This is another book in the excellent 40 Question Series edited by Benjamin Merkle and published by Kregel Academic & Professional. (See my previous review of another book in this series, 40 Questions About Interpreting the Bible.) This time round, the subject is biblical law, a tricky subject, if you ask me.
According to Tom Schreiner, it’s also an important one, because the way we put the whole Bible together depends on our understanding of the law. What’s more—and relatedly—those who study the law can better evaluate the theological systems. In addition, the law relates to justification. How we understand the law affects how we understand salvation. And last, those who want to please God need to understand how the law relates to them as believers.
To work through these issues Schreiner answers questions about
- The Law in the Old Testament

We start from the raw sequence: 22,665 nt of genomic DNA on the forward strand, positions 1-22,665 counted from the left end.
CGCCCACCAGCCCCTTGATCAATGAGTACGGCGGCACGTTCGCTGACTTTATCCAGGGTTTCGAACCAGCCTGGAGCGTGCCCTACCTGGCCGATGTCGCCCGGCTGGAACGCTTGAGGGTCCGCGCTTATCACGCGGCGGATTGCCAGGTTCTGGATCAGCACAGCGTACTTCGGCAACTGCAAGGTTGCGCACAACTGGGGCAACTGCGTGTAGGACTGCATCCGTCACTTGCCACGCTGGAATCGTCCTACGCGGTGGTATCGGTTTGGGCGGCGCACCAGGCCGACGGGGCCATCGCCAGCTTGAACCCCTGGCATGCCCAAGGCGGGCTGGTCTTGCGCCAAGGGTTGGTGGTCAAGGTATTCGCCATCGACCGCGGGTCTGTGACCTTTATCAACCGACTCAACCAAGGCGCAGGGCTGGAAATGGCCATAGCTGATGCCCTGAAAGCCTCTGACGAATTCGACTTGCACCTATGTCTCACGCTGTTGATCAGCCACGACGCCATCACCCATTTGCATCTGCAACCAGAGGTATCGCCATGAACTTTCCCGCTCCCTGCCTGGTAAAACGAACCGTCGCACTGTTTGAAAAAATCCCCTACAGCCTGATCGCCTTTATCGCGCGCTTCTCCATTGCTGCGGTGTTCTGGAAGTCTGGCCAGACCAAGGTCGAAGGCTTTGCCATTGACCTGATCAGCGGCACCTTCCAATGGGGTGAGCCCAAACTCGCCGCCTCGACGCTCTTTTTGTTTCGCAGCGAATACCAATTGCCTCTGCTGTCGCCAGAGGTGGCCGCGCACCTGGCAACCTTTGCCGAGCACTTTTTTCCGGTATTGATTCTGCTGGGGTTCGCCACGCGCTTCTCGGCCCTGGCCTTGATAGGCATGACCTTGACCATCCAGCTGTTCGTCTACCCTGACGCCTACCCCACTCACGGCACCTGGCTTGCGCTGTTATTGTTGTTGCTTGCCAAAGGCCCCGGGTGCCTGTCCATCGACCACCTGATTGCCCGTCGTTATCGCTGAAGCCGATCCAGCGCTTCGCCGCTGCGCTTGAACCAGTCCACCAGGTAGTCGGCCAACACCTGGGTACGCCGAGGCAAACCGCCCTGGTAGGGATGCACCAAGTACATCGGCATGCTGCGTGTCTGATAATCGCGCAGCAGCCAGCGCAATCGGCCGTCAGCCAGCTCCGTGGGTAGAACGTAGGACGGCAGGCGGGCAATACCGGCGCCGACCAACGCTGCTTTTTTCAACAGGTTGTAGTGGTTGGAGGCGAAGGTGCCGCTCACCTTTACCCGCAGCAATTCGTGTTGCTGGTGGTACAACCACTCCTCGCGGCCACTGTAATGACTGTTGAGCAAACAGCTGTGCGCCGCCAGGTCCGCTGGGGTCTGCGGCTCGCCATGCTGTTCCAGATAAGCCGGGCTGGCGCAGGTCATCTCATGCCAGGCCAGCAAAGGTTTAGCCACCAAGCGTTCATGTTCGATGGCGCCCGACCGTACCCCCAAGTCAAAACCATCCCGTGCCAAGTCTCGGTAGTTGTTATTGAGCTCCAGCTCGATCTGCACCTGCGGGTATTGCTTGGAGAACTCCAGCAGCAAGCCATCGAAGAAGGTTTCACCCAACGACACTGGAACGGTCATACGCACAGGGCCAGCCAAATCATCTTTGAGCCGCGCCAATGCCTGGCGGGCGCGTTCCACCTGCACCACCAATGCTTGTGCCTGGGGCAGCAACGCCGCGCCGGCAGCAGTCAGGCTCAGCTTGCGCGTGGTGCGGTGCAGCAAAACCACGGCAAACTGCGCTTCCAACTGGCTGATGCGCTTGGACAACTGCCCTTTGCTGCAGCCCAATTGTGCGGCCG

- The Law in Paul (This section makes up over half the book, because “Paul’s theology of the law is the most crucial in determining one’s view of the law canonically….”)
- The Law in the Gospels and Acts
- The Law in the General Epistles
- The Law and Contemporary Issues
When it comes to his view of the law, Schreiner is not a typical Covenant Theologian. He argues that while the categories of civil, ceremonial and moral law may be useful in some ways, the scripture doesn’t divide the law this way, and sometimes exact distinctions are difficult to make. He disagrees with the common view that the ceremonial and civil law have been done away with in Christ while the moral law remains binding, teaching instead that the whole Mosaic law is no longer in force since the coming of Christ.